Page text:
On an earlier post, I mentioned my plan to institute a business/marketing session to my writing schedule and Sunday I made my first attempt. I found myself doing this in order to try to get some momentum going to what has been an otherwise erratic publishing schedule over which it felt I had minimum control and instinctively felt wrong.
What’s it all about then…?
I found in producing new material that the submission process took a long time, as did doing all the associated activity that goes with trying to market yourself seriously and grow an audience. At the same time it was often more analytical in nature and really didn’t sit well with a writing session where you’re trying to be creative. There aren’t a massive amount of useful tips on how to structure this activity for writers with most of the emphasis (for logical reasons) on getting you to produce. It seemed to me the most useful piece of advice I heard was to zone this activity seperately to your writing as it provides focus and allows you to focus on the business side of things more readily.
What’s the process?
I’m zoning out an entire Sunday morning every two weeks. During this time I:
- send off submissions
- produce any promotional material for forthcoming stories
- review the metrics I am starting to use to measure my progress on things like my blog, submissions (pitches, submission packages and so on), free content, etc…
- Research new markets
- check on my progress relative to my writing schedule
- brainstorm changes to any plans or supporting activity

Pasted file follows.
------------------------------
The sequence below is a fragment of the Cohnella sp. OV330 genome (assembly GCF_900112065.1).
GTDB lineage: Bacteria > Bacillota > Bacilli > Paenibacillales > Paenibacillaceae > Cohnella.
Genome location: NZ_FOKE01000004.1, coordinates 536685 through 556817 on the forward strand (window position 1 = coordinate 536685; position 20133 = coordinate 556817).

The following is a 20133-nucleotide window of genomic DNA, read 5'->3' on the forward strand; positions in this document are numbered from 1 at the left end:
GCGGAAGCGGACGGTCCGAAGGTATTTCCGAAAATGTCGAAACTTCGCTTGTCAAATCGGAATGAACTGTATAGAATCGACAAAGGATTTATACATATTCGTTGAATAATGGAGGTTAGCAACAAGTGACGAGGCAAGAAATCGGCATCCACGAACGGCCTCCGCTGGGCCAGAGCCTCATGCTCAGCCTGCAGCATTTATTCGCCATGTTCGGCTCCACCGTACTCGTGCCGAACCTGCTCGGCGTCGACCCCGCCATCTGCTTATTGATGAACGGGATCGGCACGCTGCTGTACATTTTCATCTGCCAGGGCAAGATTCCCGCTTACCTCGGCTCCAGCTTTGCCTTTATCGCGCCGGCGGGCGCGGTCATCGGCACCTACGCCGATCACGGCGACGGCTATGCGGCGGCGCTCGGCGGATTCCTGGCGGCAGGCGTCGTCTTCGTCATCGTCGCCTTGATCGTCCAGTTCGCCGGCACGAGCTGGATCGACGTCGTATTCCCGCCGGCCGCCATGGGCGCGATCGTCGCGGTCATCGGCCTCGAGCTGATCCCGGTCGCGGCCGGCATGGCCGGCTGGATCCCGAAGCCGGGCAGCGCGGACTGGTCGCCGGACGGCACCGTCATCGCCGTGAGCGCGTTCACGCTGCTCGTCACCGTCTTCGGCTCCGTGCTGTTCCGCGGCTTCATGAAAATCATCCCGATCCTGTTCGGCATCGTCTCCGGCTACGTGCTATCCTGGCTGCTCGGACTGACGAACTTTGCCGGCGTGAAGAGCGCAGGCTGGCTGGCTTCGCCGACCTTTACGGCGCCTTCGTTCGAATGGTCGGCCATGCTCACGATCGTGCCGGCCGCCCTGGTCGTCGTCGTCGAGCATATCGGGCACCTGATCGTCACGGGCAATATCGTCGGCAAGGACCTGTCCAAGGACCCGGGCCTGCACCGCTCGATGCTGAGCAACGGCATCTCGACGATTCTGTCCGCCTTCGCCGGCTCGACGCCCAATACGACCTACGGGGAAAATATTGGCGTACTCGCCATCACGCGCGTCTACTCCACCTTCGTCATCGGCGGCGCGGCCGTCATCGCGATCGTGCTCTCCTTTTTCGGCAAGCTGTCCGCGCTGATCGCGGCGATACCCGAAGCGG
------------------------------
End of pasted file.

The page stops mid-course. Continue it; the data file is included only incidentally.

How did it go…?
Pretty good actually. Thanks for asking. Timeboxing it provided a sense of purpose that aided decision making and having it planned meant it didn’t feel like it was eating into my writing time. Placing it on the weekend when I typically do a great deal of writing also helped as it meant it wasn’t curtailing an already short amount of writing time or feeling like it extended my working day.
So you’re selling out…?
Marketing is not a dirty word, neither is selling, if you want your art seen and to get paid for it I reckon we all need to get over this. Personally, my appetite for doing this side of it has been low because it overlaps so much with my dayjob.
My marketing and business approach do not dictate what I write: that’s the creative side of me. However, they do dictate where I send that work and, to a lesser extent, when I write it. For example, at the moment finishing my novel is more important than finishing the short story I have on my hard drive because the potential upside of a novel sale is much greater.
So I should do it too…?
No idea. I can tell you that in one morning I achieved more in terms of getting stuff in order and out the door than I did in the last five months. I plan to continue as long as it helps me move forward: if it work for you great but, equally, if you have no problem getting stuff out the door the minute your final draft is saved…well: you do what works for you.
The idea in taking a moment to talk shop is in the hope this is of use to someone else. It also helps me gather my own thoughts and keep track of what’s working for me. Whatever you’re doing, I hope this helps.